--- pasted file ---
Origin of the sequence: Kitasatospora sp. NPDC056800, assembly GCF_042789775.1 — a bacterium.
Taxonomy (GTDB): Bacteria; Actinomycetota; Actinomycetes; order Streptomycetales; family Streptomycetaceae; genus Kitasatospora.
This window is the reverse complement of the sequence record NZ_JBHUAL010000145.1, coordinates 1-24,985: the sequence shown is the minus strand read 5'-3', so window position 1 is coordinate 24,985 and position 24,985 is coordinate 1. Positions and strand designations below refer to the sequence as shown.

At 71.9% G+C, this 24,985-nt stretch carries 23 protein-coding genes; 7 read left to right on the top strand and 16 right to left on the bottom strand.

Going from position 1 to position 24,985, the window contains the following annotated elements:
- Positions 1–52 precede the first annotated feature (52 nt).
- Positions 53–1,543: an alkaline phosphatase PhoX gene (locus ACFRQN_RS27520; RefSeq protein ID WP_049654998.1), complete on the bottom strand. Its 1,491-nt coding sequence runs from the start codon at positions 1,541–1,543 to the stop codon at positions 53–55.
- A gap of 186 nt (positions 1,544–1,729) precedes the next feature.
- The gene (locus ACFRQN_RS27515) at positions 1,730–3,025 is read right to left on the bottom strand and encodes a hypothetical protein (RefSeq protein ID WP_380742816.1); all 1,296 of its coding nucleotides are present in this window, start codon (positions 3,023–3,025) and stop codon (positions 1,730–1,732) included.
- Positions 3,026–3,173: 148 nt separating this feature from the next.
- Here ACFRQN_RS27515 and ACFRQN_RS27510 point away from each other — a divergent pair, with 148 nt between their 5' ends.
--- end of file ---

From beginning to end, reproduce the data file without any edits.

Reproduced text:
Origin of the sequence: Kitasatospora sp. NPDC056800, assembly GCF_042789775.1 — a bacterium.
Taxonomy (GTDB): Bacteria; Actinomycetota; Actinomycetes; order Streptomycetales; family Streptomycetaceae; genus Kitasatospora.
This window is the reverse complement of the sequence record NZ_JBHUAL010000145.1, coordinates 1-24,985: the sequence shown is the minus strand read 5'-3', so window position 1 is coordinate 24,985 and position 24,985 is coordinate 1. Positions and strand designations below refer to the sequence as shown.

At 71.9% G+C, this 24,985-nt stretch carries 23 protein-coding genes; 7 read left to right on the top strand and 16 right to left on the bottom strand.

Going from position 1 to position 24,985, the window contains the following annotated elements:
- Positions 1–52 precede the first annotated feature (52 nt).
- Positions 53–1,543: an alkaline phosphatase PhoX gene (locus ACFRQN_RS27520; RefSeq protein ID WP_049654998.1), complete on the bottom strand. Its 1,491-nt coding sequence runs from the start codon at positions 1,541–1,543 to the stop codon at positions 53–55.
- A gap of 186 nt (positions 1,544–1,729) precedes the next feature.
- The gene (locus ACFRQN_RS27515) at positions 1,730–3,025 is read right to left on the bottom strand and encodes a hypothetical protein (RefSeq protein ID WP_380742816.1); all 1,296 of its coding nucleotides are present in this window, start codon (positions 3,023–3,025) and stop codon (positions 1,730–1,732) included.
- Positions 3,026–3,173: 148 nt separating this feature from the next.
- Here ACFRQN_RS27515 and ACFRQN_RS27510 point away from each other — a divergent pair, with 148 nt between their 5' ends.